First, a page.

The MALVE DISTRICT is articulated in various ways, spreading over two rocky plains with buildings that overlook the carriageway of Via Buozzi at the front and a series of small piazzette at the rear, with walkways crudely made of paving stones that follow the line of the vaults of the rock-dwellings one level below. This unusual building method has preserved the integrity of the various parts of the Sassi, allowing the area to be urbanised while losing nothing of its own individual character.
The social life of the locals took place in the INTERNAL PIAZZETTA. This is where the children played, where the women took advantage of the fine weather to do their washing in the communal laundries, hanging it out to dry by means of the rings set into the walls, and using long wooden forks to keep it from touching the walls. The women used to sit outside and sew or knit, chatting and keeping a collective eye on the children playing and the elderly members of the community. The rainwater tanks were always located here, as was the oven that served to bake the bread and focacce for the entire district. The chimney pots with their characteristic caps punctuate the roofline.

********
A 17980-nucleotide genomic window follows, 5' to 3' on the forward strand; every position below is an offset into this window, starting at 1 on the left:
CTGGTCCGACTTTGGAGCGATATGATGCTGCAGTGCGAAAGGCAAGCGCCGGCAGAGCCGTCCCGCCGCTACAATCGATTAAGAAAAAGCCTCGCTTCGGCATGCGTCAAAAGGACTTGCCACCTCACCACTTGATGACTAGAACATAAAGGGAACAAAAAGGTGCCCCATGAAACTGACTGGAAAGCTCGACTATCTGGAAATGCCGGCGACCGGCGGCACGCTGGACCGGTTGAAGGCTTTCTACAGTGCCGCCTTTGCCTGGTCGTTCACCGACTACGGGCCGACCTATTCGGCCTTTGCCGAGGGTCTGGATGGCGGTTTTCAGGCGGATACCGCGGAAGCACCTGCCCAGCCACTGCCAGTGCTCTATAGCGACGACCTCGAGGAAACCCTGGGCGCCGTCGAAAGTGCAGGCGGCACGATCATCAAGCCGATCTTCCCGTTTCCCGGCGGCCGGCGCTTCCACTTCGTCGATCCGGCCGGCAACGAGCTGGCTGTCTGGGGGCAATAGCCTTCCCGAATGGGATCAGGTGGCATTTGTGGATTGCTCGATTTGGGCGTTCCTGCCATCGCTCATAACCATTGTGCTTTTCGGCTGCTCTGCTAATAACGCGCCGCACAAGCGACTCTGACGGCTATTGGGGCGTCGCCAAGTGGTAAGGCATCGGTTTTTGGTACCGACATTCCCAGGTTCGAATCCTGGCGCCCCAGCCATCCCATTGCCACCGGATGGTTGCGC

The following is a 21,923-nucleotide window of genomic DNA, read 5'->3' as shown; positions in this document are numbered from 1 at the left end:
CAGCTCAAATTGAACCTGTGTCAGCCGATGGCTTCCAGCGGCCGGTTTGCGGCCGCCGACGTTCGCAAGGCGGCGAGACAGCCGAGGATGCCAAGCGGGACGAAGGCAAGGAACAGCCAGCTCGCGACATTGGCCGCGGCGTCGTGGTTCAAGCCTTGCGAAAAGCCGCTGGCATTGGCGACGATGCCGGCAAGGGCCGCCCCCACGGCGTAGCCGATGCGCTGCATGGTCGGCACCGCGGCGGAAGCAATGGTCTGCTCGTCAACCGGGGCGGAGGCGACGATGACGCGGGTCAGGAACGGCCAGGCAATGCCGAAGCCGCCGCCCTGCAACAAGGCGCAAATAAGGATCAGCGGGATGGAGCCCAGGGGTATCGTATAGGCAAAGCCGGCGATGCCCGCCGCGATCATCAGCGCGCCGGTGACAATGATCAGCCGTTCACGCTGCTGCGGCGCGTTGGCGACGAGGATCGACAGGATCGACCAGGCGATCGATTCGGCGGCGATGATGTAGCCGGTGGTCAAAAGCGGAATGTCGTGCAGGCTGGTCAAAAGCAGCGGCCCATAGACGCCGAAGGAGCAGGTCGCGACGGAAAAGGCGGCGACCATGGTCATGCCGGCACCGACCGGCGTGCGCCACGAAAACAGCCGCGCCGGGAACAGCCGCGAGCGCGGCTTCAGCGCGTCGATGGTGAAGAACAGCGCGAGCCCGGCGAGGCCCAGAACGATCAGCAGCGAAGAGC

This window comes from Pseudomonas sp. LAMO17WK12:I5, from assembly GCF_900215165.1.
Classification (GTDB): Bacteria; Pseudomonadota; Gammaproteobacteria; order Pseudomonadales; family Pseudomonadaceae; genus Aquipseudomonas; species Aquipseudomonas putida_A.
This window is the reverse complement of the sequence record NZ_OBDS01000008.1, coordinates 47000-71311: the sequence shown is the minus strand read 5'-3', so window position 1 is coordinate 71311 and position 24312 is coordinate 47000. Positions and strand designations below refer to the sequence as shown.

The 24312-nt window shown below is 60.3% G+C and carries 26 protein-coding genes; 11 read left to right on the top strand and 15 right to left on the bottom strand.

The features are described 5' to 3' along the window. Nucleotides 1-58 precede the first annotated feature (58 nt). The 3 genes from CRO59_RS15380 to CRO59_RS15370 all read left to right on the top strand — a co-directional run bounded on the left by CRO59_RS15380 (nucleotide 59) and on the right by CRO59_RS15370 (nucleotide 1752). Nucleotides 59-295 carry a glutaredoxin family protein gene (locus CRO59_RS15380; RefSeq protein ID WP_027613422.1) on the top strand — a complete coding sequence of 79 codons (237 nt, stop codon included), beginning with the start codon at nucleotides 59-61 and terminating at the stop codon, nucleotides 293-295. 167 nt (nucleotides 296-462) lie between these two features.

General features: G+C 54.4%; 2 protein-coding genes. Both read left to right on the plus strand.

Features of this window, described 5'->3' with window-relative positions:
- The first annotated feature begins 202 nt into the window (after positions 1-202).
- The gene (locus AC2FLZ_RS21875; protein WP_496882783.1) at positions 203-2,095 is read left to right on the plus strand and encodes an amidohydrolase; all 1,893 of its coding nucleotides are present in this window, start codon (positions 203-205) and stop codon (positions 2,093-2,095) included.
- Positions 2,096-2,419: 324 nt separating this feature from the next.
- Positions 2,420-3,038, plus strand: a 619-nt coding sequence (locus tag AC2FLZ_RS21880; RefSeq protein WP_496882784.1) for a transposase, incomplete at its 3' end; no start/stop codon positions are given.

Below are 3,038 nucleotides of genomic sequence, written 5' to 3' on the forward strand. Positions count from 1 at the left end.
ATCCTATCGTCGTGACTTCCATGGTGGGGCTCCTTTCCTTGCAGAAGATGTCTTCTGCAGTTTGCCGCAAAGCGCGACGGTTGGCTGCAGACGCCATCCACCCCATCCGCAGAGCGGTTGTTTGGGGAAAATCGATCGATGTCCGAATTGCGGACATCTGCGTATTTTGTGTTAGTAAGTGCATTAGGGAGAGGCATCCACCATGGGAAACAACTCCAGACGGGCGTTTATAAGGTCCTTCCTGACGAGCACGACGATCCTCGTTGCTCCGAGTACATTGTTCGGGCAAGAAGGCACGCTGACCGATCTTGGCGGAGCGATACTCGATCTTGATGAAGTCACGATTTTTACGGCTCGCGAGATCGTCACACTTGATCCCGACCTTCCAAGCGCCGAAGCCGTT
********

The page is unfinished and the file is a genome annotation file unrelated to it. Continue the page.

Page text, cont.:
Once upon a time, on 1st August, the neighbourhood harvest festival known as the Crapiata was held in the piazzetta. Each family group brought along a handful of newly harvested grain and a handful of vegetables, which were then thrown into an enormous pan, cooked, and eaten communally. There then followed music and dancing, and this was one of the old traditions that united the family groups and gladdened their collective hearts.
The OVEN is recognisable for the size of its chimney, which rises tall and mighty amongst all the others from the tops of the neighbouring dwellings. The wood oven was vital for the continued survival of the neighbourhoods. Each family made its own bread, which, once kneaded, was stamped with their own particular mark. The stamp was made of carved wood, a relic of an ancient pastoral art, and was still in use during the period between the two World Wars. There are marvellous examples of these stamps in the Museo Nazionale Domenico Ridola.
To the right of the MALVE, the unmistakeable shape of the great rocky spur of the Monterrone emerges from a conglomeration of ancient dwellings. A series of terraces leads to the high plateau that runs right around the top of the crag, on which there are two facing rock-churches, the Madonna de Idris and San Giovanni in Monterrone.